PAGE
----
POV: Google and Walmart Partner for e-commerce
Google has partnered with Walmart to sell hundreds of thousands of products on Google Express and Google Assistant, Google’s voice-enabled artificial intelligence (AI) platform integrated into Android phones and Google Home. Google has also created Purchase on Google (POG), an umbrella organization to streamline the enablement and expansion of shopping across Google’s previously disconnected platforms and products—Google Express, Assistant and Search.
Details and Implications:
The partnership between two of the world’s largest companies is a clear move to defend against advances from Amazon, which has taken an aggressive position to win-over customers by making shopping experiences seamless, ubiquitous and personalized.
Through the development of new digital products and media services, the accumulation of personal data and refinement of shopping user-experiences, and more recently, the construction and acquisition of physical retail footprints through its WholeFoods and Amazon Books divisions, Amazon has leapfrogged Google and is now nipping at Walmart’s revenue heels.
To compete, Google and Walmart will now share data and attempt to reduce shopping friction for users and consumers of both companies when shopping from mobile and voice-enabled devices. Users can now link their Walmart account with Google so that they receive more personalized shopping recommendations, something that Amazon Alexa customers already enjoy. Google Assistant users will also now be able to buy products with free shipping on Walmart, as long as they meet the company’s $35 threshold.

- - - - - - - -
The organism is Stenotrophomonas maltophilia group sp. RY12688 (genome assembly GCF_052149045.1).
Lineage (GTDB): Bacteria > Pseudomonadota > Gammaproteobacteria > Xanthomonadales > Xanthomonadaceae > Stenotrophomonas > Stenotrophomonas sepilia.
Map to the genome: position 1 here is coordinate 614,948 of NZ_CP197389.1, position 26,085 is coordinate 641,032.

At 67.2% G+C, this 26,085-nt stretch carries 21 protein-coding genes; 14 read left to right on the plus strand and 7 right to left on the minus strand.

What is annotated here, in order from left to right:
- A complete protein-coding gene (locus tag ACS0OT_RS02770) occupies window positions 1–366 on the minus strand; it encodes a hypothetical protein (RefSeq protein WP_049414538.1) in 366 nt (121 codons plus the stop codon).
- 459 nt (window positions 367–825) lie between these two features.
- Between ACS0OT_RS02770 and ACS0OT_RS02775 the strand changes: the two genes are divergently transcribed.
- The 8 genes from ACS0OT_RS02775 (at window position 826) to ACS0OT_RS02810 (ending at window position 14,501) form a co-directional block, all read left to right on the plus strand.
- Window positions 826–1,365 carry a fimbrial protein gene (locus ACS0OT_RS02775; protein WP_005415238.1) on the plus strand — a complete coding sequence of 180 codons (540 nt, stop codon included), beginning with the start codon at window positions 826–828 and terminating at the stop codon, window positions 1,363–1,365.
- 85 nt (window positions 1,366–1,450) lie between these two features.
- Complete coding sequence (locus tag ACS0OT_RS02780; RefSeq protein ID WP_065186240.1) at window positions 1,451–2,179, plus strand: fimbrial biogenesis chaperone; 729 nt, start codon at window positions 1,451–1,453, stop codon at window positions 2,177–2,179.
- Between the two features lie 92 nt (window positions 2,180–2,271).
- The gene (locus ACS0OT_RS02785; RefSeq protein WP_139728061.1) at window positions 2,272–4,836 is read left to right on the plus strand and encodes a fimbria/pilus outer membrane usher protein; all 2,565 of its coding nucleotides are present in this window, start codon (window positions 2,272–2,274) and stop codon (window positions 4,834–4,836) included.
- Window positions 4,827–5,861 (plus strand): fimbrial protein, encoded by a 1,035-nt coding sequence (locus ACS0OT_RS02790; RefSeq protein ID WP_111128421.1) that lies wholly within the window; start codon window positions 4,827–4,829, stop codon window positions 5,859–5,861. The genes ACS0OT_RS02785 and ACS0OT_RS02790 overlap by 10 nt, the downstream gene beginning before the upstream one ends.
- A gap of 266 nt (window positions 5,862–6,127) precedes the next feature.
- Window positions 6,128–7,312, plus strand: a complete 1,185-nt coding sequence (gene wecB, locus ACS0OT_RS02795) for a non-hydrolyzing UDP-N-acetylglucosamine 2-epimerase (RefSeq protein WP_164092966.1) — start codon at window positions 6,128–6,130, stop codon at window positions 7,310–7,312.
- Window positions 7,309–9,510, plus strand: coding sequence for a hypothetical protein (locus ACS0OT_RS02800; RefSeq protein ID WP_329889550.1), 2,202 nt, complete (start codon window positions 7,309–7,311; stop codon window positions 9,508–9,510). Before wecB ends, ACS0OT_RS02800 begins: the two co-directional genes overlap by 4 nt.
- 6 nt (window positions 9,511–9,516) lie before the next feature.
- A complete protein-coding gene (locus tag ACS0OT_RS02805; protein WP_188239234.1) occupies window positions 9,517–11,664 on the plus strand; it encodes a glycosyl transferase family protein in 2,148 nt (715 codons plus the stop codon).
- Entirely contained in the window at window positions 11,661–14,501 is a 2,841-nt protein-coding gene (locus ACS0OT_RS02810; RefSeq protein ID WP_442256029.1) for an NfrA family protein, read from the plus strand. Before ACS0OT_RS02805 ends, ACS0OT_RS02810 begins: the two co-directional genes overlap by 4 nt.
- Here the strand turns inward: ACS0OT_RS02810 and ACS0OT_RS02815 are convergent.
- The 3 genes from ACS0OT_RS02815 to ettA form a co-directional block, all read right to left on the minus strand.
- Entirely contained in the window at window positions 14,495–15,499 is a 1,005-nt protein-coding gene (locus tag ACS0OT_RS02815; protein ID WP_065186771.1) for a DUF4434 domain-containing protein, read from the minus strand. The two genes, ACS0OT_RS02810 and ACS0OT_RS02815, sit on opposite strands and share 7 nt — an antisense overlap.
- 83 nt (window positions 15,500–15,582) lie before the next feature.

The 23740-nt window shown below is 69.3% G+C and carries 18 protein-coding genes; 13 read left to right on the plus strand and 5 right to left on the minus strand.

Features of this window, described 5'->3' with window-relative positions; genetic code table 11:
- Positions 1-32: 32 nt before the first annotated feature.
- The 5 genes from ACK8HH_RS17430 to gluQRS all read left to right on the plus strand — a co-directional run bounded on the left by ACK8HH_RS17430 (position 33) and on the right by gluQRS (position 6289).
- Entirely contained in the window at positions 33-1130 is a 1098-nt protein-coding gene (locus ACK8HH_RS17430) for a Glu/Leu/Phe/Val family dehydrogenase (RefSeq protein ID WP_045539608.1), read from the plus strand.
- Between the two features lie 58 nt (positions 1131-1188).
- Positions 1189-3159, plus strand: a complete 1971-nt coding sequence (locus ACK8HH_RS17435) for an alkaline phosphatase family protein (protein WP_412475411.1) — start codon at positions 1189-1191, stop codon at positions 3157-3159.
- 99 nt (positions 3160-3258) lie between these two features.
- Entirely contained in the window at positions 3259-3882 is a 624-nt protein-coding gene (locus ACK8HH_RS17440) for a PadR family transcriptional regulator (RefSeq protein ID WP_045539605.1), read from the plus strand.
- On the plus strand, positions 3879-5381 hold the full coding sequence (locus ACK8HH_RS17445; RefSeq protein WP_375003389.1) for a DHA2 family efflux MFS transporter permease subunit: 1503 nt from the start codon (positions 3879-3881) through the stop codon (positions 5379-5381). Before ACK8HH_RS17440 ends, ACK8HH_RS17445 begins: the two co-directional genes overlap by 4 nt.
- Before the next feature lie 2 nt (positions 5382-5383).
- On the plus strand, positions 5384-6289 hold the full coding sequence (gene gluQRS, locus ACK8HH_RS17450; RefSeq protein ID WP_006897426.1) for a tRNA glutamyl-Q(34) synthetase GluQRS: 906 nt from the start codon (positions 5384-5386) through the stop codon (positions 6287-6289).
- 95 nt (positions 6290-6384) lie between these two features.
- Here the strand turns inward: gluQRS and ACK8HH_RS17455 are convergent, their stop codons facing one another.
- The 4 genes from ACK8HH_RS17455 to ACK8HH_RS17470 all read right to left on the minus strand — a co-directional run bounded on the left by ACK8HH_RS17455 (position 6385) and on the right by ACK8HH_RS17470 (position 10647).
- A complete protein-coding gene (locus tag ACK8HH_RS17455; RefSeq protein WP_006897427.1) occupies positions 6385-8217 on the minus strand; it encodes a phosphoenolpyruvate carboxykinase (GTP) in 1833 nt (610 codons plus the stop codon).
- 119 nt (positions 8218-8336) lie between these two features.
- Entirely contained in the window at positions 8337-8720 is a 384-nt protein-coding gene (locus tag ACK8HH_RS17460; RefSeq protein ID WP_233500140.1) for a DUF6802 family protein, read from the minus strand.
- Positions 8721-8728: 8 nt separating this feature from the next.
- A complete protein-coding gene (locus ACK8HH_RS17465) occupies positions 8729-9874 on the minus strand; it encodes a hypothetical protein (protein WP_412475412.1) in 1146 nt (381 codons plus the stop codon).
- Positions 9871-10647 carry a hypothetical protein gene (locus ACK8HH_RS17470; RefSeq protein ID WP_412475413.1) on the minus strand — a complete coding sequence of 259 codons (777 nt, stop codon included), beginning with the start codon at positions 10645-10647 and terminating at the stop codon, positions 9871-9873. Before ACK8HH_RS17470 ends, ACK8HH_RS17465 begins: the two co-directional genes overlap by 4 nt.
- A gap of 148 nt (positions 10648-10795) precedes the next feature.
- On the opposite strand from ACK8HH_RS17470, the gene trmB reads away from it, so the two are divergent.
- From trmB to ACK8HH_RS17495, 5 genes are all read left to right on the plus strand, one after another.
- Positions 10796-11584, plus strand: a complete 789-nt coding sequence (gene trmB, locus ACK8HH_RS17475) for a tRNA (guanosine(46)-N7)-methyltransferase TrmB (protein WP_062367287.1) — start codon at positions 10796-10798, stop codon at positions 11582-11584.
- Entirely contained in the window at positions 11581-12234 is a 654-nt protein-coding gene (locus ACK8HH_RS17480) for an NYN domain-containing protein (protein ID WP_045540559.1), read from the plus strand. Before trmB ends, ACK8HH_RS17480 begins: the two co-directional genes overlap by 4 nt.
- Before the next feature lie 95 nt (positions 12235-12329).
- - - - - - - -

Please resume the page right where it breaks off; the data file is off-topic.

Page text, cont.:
Unfortunately for Google, the deal changes little. Amazon has already captured 75% of the growing IoT device market and has a plan for dominating the voice market by making Alexa ubiquitous -embedding the technology into home appliances and cars to make Amazon products and services sticky. While Google may delight shoppers with Walmart’s assortment and commitment to everyday low prices, the change will be only incremental; Purchase on Google platforms were already integrated with other large value retailers in the U.S., such as Target and Costco.
Moreover, the deal does not reflect a renewed focus on honing the e-commerce fundamentals at Google that have made Amazon a relevant shopping powerhouse. There is no apparent integrated Google-retailer strategy for customer service, no improvements in shopping navigation and only minor improvements made to the Purchase on Google shopper experience to incorporate purchase history and personalized shopping data. In terms of voice shopping, Google Assistant mobile voice searches still do not surface Google express products.
Having said all of this, pairing the reach of Google’s Assistant enabled device market (which far outnumbers that of Alexa devices globally) with Walmart’s large global e-commerce and retail footprint, will one day revolutionize customer experiences and provide scalable new opportunities for brands looking to reach potential consumers via voice. That day is not today, but brands must prepare for it. It is predicted that by 2018, nearly 30% of technology conversations will be connected with smart devices; and by 2020, over 200 billion searches per month will be conducted via voice. To win in the voice-first world, brands must begin to include audio and voice-led strategies into their larger marketing plans, experimenting with content and paid search experiences as they emerge.